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Now on DVD: Farewell, My Queen

This book sounds fantastic! I wish I'd read it already as it just came out on Blu-Ray and DVD. 
Farewell My Queen  Written by Chantal Thomas 
It was once the job of Madame Agathe-Sidonie Laborde to read books aloud to Marie-Antoinette. Now exiled in Vienna, she looks back twenty-one years to the legendary opulence of Versailles and meticulously reconstructs July 14, 15 and 16 of 1789. When Agathe-Sidonie is summoned to the Queen's side on the morning of the 14th, Versailles is a miniature universe, sparkling with every outward appearance of happiness and power, peopled with nobles of minutely calibrated rank, and run according to a hundred-year-old ritual called the Perfect Day. But with the shocking news that someone has woken the King in the night, order begins to disintegrate and word of the fall of the Bastille seeps into court. Soon Versailles's beauty is nothing more than a shell encasing rising panic and chaos. Agathe-Sidonie watches as the Queen's attempts to flee are aborted; her most intimate friend betrays her; and the King, appearing to sleepwalk through this crisis, never alters his routine of visiting the Apollo Salon several times a day to consult a giant crystal thermometer. From the tiniest garret to the Hall of Mirrors, where Marie-Antoinette stands alone and terrified in the dark, Chantal Thomas shows us a world on the edge of oblivion and an intimate portrait of the woman who, like "fire in motion," was its center.
I want to read this book, and yes, see the film, if only to discover exactly what the Perfect Day is! And the idea that the whole tale takes place in 3 short days in July - during the fall of the Bastille - adds to my interest.  I haven't been interested in reading historical fiction in quite awhile ... this one has changed my mind!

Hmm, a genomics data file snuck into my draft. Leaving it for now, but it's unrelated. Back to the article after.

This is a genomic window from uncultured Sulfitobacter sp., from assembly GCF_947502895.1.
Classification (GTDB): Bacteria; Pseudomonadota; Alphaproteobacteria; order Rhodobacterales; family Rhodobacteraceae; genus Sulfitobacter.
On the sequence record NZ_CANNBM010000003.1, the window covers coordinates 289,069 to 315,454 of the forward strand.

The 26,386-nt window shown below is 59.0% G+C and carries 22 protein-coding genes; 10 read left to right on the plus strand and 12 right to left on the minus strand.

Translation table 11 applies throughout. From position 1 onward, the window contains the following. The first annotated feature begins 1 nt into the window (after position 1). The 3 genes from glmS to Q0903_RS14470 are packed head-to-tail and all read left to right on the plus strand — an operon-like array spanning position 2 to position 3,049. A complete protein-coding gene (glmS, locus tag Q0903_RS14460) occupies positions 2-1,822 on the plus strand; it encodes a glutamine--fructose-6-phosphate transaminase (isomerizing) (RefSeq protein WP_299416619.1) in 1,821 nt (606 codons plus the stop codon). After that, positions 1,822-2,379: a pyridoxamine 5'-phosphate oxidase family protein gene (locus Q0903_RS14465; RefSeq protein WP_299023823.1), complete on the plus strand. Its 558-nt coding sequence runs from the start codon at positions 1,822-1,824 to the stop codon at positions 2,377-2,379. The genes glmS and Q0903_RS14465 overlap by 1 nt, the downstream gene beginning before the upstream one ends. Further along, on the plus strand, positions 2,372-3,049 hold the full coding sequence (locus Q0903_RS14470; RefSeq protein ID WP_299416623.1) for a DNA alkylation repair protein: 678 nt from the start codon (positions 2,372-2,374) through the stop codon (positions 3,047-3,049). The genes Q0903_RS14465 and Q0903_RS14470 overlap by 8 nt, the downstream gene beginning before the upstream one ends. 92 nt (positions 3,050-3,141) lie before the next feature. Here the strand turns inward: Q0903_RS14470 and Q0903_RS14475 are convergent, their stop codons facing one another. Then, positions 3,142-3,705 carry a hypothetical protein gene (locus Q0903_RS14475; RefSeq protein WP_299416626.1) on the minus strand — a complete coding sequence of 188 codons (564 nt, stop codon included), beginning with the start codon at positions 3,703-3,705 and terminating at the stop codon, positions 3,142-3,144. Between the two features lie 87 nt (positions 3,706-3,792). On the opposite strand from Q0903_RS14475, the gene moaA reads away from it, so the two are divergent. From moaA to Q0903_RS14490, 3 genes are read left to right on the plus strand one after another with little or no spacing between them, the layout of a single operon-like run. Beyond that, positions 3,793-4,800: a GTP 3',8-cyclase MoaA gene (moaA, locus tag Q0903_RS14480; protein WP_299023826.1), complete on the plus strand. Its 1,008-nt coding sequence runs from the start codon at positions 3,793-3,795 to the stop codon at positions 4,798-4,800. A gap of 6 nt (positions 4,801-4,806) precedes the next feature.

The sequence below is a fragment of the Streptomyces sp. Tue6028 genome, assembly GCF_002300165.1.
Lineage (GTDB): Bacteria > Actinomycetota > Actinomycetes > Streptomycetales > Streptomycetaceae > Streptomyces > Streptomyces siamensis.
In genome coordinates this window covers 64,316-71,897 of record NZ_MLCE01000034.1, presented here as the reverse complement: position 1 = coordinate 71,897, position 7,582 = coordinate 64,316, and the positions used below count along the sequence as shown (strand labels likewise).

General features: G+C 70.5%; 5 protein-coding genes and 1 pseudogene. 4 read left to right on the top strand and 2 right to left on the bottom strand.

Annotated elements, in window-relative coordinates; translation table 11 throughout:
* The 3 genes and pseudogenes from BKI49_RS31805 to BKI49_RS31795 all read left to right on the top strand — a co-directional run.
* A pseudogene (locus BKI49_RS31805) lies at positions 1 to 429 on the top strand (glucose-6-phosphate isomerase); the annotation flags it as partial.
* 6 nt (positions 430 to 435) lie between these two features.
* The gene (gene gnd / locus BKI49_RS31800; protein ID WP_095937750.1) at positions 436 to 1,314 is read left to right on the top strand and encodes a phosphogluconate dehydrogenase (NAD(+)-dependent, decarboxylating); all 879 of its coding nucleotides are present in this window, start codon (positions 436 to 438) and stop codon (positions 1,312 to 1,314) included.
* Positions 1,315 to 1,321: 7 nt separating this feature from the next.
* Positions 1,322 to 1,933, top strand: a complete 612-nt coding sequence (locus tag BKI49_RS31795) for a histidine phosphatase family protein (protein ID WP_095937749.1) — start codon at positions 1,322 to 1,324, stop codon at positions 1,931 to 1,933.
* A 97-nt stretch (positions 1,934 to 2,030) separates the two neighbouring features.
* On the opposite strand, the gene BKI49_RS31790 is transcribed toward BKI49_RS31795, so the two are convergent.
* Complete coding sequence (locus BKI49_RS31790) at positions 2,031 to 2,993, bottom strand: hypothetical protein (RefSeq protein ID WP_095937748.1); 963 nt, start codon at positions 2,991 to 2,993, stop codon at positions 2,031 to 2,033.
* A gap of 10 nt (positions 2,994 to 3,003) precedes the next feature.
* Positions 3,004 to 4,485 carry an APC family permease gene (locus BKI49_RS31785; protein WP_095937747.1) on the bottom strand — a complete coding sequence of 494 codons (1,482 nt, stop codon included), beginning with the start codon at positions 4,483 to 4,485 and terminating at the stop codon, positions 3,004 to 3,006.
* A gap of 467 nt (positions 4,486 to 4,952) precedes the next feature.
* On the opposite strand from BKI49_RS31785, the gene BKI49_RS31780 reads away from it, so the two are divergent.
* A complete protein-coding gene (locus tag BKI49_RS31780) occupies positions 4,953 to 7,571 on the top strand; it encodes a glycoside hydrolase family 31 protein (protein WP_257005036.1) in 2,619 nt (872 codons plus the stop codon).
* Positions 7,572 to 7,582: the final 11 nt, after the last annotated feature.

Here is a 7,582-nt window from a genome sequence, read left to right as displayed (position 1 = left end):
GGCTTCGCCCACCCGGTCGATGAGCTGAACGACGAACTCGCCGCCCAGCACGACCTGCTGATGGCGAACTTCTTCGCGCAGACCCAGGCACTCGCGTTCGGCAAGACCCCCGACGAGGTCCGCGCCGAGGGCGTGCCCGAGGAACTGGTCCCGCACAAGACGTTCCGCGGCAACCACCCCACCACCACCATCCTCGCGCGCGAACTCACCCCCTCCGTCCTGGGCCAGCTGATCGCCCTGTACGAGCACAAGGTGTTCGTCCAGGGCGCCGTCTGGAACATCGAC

And here's how they describe the movie on Rotten Tomatoes where critics have given the highly acclaimed art house film a 95% fresh rating. There was a lousy rating on the audience side but I would be surprised if very many folks have even seen it. Farewell, My Queen stars Diane Kruger who I just blogged about as playing the Seeker in the upcoming The Host. Her cool blonde aura and and haughty air help pull off Marie Antoinette in her early, entitled youth. It looks like Ms. Kruger gets a chance to get real as her world begins to crumble.
Farewell, My Queen marks the return of acclaimed director Benoît Jacquot and brilliantly captures the passions, debauchery, occasional glimpses of nobility and ultimately the chaos that engulfed the court of Marie Antoinette in the final days before the full-scale outbreak of the Revolution. Based on the best-selling novel by Chantal Thomas, the film stars Léa Seydoux as one of Marie's ladies-in-waiting, seemingly an innocent but quietly working her way into her mistress's special favors, until history tosses her fate onto a decidedly different path. With the action moving effortlessly from the gilded drawing rooms of the nobles to the back quarters of those who serve them, this is a period film at once accurate and sumptuous in its visual details and modern in its emotions. 

What I didn't know, and what the the movie tie-in book cover as well as the movie trailer shows, is that Marie Antoinette played around with bisexuality. Was the girl who quipped let 'em eat cake, the original girl gone wild?!